I wanted to explore my writing voice and I needed a captive audience. FB was perfect. But I needed to teach people how to be my audience. I didn’t want needless likes and comments of , “Are you ok?”

I needed to feel uncensored. The stuff I was writing was mostly true. Maybe 5% exaggeration. But I grew up with two narcissists who guarded their cultivated identities so closely that I associated the truth with shame. All the time. And that had to stop.

So every few months or so I posted something like this:

People complied. I stopped getting as many likes overall, but the likes I did get were genuine and not the reciprocal likes everyone gives one another so everyone looks popular.

It was basically a data set that was testable. I couldn’t see the engagement, but I learned how to get feedback that would show they were reading. All I had to do was put a quote in a post to evoke this audience. Or some lyrics and that audience would respond.

But mostly, it was in person comments. People started saying they “read” me. They “followed” me. And when I’d be telling a story over lunch about something that happened…they already knew what had happened because they keep up daily.

Not everyone can do this. People with real jobs and needs for discretion wouldn’t be able to get away with what I do. But I found that my audience…partially comprised of adults who knew me as a child, some of who me were my teachers…self-censor. They read the first couple of lines and then they determine whether they want to keep going. It’s a self-policing audience.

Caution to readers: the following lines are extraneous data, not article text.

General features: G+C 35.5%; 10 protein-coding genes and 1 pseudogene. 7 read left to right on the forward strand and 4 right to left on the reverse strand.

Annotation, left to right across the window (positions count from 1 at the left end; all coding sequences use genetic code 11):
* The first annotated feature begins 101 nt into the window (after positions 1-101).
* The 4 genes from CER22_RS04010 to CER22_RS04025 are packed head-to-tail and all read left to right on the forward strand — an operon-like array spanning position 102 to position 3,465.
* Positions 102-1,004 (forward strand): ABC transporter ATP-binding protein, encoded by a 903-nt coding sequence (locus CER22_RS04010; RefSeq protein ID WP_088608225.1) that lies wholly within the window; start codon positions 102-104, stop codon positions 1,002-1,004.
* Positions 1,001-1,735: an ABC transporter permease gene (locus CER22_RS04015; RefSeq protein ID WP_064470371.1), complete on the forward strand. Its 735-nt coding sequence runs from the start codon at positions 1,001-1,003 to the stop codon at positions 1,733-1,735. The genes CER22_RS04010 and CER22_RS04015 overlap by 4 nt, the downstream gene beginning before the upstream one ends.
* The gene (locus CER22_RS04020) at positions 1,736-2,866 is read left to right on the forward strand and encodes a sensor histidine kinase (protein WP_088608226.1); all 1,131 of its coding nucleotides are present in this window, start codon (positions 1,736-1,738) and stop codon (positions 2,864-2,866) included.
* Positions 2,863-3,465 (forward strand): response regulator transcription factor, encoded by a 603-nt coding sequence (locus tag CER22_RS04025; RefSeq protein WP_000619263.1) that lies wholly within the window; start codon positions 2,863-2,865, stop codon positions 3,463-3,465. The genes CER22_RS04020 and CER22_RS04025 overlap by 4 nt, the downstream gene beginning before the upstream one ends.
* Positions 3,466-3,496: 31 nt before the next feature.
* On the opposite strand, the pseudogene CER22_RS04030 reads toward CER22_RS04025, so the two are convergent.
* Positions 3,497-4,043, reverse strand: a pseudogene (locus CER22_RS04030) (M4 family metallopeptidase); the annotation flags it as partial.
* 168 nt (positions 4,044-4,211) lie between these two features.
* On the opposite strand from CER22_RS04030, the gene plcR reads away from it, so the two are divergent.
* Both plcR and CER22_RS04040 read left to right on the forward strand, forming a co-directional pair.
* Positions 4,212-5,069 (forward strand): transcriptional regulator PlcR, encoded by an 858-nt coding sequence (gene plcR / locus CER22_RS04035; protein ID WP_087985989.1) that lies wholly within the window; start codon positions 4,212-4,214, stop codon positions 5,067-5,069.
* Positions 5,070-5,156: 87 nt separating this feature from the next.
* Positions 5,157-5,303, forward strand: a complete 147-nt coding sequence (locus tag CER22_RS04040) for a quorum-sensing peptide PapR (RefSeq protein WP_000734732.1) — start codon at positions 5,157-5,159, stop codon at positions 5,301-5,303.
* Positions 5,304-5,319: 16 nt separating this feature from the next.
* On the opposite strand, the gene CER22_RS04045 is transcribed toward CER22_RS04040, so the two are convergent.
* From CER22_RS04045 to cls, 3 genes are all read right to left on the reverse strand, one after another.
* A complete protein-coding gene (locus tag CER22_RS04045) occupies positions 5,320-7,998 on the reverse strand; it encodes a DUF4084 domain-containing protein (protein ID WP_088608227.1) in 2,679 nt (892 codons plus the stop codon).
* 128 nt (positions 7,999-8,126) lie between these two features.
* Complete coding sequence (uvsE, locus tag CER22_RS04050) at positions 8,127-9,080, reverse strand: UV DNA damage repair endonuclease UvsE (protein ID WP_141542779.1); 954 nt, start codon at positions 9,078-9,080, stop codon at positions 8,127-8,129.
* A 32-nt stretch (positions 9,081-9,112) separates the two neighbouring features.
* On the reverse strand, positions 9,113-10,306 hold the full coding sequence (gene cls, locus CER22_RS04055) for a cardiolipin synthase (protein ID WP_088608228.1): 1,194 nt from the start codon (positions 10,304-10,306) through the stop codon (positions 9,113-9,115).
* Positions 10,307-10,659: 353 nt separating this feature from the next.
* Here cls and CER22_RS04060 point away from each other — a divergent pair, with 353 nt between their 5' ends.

I haven’t gotten unfriended by any of those people. If anything, people who thought they knew me now actually know me. In a social sphere where people put their best face on for everyone to be jealous of, I gained people’s trust and respect by showing my ass instead of my face. Figuratively, of course.

Conclusion:

So now I have a safe space to write and read and interact. It wasn’t intentional. Just necessary. Allowing myself to be vulnerable and wrong has been essential to my growth as a writer and performer, but mostly as a human. And those things are inextricably linked.

I don’t have it all figured out. I’m just trying and then adjusting as I learn. People know they can correct me when I’m wrong. I won’t just acknowledge it, I’ll thank them.

The difference I see is mainly this: my friends’ posts have more likes. And more discussion. But it’s not better. It’s just more. And it’s mostly noise. I believe in the marketplace of ideas approach to free speech. But its Achilles’ heel is that noise will overwhelm the system and make it harder to tell truth from fiction.

I don’t allow for noise pollution on my FB page.

P.S.:

I don’t have a need to be liked or popular. And when I do want to explore that side of me, I use Instagram. Even on Instagram though, I have rules. The filters aren’t there for my vanity. They’re there for entertainment’s sake. I also use filters because I’m subliminally communicating that the things I post there are not reality. They are not to be taken seriously. I am not to be taken seriously.

That’s what this blog is for.